“The Brisker boys have confidence in themselves. They know there’s six minutes to wrestle and they don’t get thrown out of their match. It’s a cool feeling to get brothers through. Kael was able to do it as a freshman with Trey, now to get it with Brody is special … Kael wants to be at the top of the podium. That’s it. And he has every opportunity to get there. He’s disciplined and focused. It’ll be one match at a time," said coach Gabe Boorn.

At 152 pounds, Wilton’s Colton Cruse (43-10) had quite a roller coaster ride. He got a crucial pin in the semis to set up a finals match with No. 7 ranked Lincoln Holub of Lisbon. In the finals, Cruse worked his way to a 5-3 lead, but Holub scored a takedown in the final 10 seconds, forcing overtime where he defeated Cruse 7-5. In an instant, Cruse fell into a wrestleback, where he built a 10-0 lead before pinning Evan Ross of Wapello to secure his first ever trip to the state tournament.

“It’s been a goal all four years to get to state. It’s exciting,” said Cruse. “When I took the lead (in the finals) I got excited. I knew he’d come with shots and couldn’t stop him, he eventually got one. In the wrestleback I had to stay positive and make it my match. At state I have to stay positive, wrestle my matches and see what happens.”

“Over four years he’s battled a lot of stuff off the mat. To keep it right between the ears and stay mentally tough, drop a close one then wrestle back to earn a spot. It was a tough spot but he did it. That’s huge. He stayed in control,” said Boorn of Cruse.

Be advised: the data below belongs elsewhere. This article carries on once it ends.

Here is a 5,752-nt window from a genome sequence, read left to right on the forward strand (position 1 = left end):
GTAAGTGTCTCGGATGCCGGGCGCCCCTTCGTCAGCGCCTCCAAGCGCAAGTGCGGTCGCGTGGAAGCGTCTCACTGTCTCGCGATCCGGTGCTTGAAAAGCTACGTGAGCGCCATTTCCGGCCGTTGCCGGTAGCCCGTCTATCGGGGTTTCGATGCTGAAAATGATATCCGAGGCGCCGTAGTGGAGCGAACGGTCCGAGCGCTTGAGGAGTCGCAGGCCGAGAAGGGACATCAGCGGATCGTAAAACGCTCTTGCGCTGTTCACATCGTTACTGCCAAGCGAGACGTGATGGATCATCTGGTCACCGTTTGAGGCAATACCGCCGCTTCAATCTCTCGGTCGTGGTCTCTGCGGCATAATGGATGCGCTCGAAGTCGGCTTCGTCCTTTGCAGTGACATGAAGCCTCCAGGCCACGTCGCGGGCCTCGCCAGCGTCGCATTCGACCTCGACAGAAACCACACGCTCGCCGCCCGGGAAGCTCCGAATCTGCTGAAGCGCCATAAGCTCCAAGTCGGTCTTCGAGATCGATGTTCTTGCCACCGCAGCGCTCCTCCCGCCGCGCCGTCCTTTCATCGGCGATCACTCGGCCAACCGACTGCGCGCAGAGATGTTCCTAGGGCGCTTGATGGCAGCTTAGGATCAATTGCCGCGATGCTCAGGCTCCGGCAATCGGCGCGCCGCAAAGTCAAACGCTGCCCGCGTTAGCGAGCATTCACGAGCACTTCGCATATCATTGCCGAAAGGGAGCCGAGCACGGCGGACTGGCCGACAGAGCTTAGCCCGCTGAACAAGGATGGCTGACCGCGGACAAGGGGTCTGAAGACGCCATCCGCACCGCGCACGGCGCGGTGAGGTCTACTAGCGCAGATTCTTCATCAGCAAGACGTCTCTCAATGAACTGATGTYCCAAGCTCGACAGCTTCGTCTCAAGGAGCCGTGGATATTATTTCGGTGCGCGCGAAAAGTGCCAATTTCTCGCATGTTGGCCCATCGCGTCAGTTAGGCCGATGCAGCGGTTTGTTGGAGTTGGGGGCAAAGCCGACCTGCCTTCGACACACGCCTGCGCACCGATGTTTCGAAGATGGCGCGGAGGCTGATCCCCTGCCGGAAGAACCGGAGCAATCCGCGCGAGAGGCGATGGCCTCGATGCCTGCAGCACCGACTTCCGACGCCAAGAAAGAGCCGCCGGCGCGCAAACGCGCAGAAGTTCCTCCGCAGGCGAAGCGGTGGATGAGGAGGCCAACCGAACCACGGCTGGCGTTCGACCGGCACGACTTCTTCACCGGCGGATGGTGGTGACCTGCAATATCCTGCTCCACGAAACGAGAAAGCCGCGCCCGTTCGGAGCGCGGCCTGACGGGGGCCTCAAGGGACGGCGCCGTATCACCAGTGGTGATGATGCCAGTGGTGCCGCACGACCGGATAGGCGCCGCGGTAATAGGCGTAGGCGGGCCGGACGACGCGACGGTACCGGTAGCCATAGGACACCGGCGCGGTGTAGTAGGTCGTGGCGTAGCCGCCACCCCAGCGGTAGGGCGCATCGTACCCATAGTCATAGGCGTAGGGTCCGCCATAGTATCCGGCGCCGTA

At 160 pounds, Wilton’s Kaden Shirk (38-14) pinned Durant’s Cameron Ruggiero (22-17) in the semifinals before losing by fall to No. 10 ranked Caden Ballou of Midland in the finals. Shirk fell into a wrestleback, where he defeated Kendal Pugh of L-M 8-0 to secure his first ever spot in the state tournament.

At 220 pounds, Wilton’s Tyrrell Hughes (28-8) lost his semifinal match by fall to eventual District champ Cole Clark of Lisbon. He then won two wrestelbacks in a row by fall, first over Ryder Michels of Bellevue. In the final wrestleback with L-M’s Spencer Kessel, he was down 7-0 in the second period before exploding for a chest-to-chest tackle to the ground and a quick pin of Kessel, which shocked the crowd, and perhaps himself, in the state qualifying win.

“I got a chance and I took the shot. I haven’t taken many shots all year. That’s the first one I’ve taken in a live match,” said Hughes of his explosion. “It felt right so I did it. I feel great. I wrote state on the board at the beginning of the year, and I made it.”

“That was probably the best and only shot all year, and that was a great time to do it,” said Boorn of Hughes. “He lacks a little on technique but he says he relies on feel. Perfect, but we need to work more on certain situations.”

“We have some boys who will have to readjust goals. We have some guys that top of the podium is where they want to be, and those are realistic goals,” Boorn continued. “You put in the work, and you get there an earn it.”